These primates belong to a group of monkeys named odd-nosed colobines. They are considered one of the largest colobines in the world. Their body and head fur are mostly a bright orange/reddish brown colour, with grey arms, legs and belly. The large nose where the monkey gets its name, is only seen on males, however the female does have an above average nose for a primate. They are also known for their potbellies.
They inhabit waterside forests, and can only be found on the island of Borneo. Along with the orangutan these primates are favoured by eco-tourists, where many intrigued travelers watch these monkeys from riverboats and canoes.
Their diet consists of leaves, seeds, fruits, and occasionally small insects. A typical group would contain one male and 2-3 females. However, groups sizes can range from 2- 25 and bachelor groups are occasionally formed. They can rest up to 75% of the day and can live up to 14 years.
Females have a gestation period of 5 months. They will compete with each other to mate with males that have the largest noses. There are theories that the females prefer the vocalisations from males with larger noses as they can be louder and resonate further — and the bulbous nose of a proboscis has been sexually selected by the females.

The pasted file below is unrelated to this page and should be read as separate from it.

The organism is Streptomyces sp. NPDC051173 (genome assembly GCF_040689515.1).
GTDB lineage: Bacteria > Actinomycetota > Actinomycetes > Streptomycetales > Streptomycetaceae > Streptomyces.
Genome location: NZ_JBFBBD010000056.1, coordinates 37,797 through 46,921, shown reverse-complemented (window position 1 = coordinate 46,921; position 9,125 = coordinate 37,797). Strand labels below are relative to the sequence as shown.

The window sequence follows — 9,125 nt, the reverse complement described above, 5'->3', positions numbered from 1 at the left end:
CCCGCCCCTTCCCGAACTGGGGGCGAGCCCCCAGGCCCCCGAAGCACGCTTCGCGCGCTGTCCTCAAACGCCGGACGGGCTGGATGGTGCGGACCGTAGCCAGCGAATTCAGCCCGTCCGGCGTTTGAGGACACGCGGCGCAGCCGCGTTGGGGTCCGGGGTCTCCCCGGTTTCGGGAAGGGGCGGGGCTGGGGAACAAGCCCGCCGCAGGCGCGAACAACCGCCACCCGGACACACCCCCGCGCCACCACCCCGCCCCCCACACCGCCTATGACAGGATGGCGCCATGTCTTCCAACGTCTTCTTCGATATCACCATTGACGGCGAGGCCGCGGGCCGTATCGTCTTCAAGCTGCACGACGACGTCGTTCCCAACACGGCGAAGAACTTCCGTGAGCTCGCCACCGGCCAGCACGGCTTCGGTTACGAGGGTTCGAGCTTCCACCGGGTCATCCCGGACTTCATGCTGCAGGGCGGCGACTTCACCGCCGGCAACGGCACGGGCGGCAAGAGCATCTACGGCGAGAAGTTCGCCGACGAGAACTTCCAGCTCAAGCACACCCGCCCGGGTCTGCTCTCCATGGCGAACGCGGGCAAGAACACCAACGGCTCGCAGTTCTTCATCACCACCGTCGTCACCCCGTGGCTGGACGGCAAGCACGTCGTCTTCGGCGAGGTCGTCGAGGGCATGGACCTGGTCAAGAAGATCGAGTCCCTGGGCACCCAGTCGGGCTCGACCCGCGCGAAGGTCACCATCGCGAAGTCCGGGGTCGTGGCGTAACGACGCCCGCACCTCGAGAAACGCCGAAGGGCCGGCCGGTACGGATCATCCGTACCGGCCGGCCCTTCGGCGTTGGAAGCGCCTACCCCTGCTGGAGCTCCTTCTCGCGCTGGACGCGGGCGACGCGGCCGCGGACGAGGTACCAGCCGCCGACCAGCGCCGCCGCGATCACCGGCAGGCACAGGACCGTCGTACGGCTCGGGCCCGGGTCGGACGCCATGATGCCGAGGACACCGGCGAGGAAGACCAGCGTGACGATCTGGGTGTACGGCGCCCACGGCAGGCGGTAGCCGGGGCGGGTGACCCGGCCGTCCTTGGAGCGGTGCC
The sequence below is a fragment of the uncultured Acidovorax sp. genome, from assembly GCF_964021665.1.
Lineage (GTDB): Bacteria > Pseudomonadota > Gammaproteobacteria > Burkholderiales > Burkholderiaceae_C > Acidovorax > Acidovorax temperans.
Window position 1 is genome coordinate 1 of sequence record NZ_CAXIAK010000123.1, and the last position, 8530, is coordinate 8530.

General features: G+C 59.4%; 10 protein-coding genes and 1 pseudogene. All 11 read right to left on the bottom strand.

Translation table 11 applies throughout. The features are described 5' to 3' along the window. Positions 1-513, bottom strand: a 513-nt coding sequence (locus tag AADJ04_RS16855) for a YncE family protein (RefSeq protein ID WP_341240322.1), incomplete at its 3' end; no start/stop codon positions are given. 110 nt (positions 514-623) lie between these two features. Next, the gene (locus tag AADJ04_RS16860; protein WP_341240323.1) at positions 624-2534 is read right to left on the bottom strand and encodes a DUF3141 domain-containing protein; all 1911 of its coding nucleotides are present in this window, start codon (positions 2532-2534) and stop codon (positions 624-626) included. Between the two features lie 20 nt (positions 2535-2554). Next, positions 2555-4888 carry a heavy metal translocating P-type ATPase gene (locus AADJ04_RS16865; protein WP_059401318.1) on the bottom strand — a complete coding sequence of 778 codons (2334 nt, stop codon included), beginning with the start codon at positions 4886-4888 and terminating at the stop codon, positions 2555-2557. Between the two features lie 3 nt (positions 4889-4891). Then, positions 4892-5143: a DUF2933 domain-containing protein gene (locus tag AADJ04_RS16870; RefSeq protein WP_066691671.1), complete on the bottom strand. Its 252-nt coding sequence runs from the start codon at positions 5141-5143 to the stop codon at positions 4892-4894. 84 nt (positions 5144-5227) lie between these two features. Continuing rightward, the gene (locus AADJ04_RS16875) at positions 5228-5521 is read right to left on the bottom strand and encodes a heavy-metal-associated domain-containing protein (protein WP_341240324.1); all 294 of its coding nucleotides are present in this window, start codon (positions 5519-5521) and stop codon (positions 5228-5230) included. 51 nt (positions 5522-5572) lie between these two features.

To cross rivers they sway from branches to build up momentum to hurl themselves across to the other side. Although, if the river is too wide, they will dive from treetops into the water but usually ending in a belly-flop. Proboscis monkeys are proficient swimmers having partially webbed feet and hands and can swim underwater for up to 20 meters.
This species is considered endangered, with palm-oil plantations being a major threat through forest clearance and fragmentation. In the last 40 years proboscis populations have dropped by nearly 50%. The species is also threatened by hunting and is used in traditional Chinese medicine. The proboscis monkey is protected throughout Borneo by law such as the Wildlife Protection Act. Large portions of its remaining habitat are also protected.
Eco-tourism is playing a major part in driving the protection of these monkeys and their habitat, as it creates income for the locals and boost the economy giving an incentive to conserve this species. World Land Trust (WLT) also have projects within Borneo purchasing land to create important wildlife corridors to connect fragmented forests. World Land Trust is an “international conservation charity that protects the world’s most biologically significant and threatened habitats acre by acre.” WLT funds the creation of reserves and provides protection for wildlife. Partnerships are developed with local organisations engaging and supporting the local community.
Written by Emily Elmer – Wildlife Conservation Today Contributor